This is a narrative inquiry study that describes the experiences of five junior high school teachers who participated in an interdisciplinary, voluntary professional learning community (PLC). Using identity as an analytic lens for the participants' experiences, and content-area literacy as the context for the PLC, the study describes how teachers involved in a PLC focused on inquiry and teacher learning storied their own experiences in the PLC. The participants' experiences highlighted three main themes which were (1) experiences with past ineffective professional development, (2) inadequacy, and (3) changes in thinking. The study highlights how these themes demonstrate the development of the participants' professional and group identities in their school setting. This study also includes a literature review and expanded methods section in the appendices.Keywords:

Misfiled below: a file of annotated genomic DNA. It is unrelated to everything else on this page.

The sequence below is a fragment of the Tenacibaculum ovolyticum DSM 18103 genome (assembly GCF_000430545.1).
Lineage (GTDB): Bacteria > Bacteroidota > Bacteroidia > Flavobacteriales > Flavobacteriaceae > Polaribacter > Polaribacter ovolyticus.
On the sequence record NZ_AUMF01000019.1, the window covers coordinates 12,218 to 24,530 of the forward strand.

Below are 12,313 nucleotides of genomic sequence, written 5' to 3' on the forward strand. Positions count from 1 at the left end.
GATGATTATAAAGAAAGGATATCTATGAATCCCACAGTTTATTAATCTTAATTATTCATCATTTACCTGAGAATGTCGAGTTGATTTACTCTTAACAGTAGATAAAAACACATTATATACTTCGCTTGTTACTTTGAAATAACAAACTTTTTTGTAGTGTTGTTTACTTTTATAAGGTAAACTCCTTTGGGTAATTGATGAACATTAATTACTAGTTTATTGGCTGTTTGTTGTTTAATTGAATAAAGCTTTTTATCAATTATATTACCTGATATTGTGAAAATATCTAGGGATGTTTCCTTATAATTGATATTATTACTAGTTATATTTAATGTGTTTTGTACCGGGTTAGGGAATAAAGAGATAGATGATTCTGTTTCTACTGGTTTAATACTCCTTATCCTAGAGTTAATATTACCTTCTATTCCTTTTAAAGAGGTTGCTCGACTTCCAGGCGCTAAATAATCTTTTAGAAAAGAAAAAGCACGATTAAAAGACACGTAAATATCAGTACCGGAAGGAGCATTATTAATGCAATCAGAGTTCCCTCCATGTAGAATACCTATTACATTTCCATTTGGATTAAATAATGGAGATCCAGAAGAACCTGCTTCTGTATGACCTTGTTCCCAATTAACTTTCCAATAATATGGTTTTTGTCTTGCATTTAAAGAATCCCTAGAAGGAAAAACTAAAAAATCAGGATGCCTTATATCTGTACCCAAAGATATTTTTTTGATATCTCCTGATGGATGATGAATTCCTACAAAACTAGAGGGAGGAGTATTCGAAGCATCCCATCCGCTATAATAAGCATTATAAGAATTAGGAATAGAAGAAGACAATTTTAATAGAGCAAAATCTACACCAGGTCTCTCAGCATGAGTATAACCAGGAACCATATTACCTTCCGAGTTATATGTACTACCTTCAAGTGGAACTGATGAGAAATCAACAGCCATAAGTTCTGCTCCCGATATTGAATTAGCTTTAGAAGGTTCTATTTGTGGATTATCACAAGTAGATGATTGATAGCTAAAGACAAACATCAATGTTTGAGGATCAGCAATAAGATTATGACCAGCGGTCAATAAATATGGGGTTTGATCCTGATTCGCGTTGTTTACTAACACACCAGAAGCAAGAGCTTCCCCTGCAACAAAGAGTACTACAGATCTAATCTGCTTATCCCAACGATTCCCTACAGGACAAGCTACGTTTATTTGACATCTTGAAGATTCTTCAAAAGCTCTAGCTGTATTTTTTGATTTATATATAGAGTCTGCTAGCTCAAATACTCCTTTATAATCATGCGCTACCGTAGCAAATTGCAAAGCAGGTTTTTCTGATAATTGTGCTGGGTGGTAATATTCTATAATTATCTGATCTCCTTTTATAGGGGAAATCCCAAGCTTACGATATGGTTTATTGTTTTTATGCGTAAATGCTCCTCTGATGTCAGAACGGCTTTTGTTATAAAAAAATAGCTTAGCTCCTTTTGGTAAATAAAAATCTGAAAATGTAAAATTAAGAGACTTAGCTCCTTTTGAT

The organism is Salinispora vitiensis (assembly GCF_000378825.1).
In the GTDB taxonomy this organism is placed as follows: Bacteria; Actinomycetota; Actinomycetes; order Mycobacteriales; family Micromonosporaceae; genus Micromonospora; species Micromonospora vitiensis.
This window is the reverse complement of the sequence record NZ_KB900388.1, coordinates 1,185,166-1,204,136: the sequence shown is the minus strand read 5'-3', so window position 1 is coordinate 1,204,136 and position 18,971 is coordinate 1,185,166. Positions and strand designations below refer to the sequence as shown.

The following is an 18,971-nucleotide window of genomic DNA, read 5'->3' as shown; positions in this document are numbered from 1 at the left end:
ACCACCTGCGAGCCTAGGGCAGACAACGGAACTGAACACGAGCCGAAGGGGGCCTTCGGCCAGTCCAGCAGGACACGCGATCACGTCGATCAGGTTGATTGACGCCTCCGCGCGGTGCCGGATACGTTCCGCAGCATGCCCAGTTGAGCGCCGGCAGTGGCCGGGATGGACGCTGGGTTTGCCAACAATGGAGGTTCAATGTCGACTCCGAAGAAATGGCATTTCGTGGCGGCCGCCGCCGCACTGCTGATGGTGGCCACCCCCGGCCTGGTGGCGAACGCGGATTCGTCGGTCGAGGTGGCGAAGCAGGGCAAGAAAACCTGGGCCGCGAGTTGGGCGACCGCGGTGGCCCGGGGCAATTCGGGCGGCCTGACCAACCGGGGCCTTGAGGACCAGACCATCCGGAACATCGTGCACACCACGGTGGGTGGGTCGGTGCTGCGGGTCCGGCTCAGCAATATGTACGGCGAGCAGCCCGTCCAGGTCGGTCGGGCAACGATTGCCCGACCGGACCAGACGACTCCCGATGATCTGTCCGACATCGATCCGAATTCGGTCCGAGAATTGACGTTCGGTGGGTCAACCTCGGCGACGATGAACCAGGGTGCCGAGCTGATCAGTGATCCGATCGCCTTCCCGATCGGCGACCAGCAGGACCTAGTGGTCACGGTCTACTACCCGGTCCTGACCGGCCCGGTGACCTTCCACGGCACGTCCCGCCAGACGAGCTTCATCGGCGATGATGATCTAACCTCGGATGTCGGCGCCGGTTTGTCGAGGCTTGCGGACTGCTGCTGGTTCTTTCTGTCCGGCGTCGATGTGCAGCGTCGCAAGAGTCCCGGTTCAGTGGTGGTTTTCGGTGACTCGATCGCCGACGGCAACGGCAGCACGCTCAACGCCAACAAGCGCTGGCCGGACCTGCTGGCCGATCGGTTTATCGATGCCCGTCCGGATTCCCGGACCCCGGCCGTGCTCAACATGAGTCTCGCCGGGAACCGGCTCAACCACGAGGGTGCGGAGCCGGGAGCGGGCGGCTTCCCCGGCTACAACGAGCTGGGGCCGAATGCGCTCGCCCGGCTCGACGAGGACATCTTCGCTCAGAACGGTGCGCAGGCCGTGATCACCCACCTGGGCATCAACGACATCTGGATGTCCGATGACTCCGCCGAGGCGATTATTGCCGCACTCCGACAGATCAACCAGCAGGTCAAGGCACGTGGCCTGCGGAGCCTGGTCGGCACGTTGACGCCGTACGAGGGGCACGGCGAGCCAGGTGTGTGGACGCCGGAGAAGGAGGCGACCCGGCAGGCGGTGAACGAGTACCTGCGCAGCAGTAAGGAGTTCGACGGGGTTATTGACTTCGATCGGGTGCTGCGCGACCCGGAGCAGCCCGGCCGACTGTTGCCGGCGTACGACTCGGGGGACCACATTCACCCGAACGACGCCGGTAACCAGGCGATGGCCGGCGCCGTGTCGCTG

College and Department
David O. McKay School of Education; Teacher Education
BYU ScholarsArchive Citation
Quantz, Mary Ann, "Effective Professional Development: A Study of a Teacher-Initiated, Interdisciplinary Professional Learning Community" (2012). Theses and Dissertations. 3650.
professional learning community, interdisciplinary, voluntary, ineffective professional development, inadequacy, identity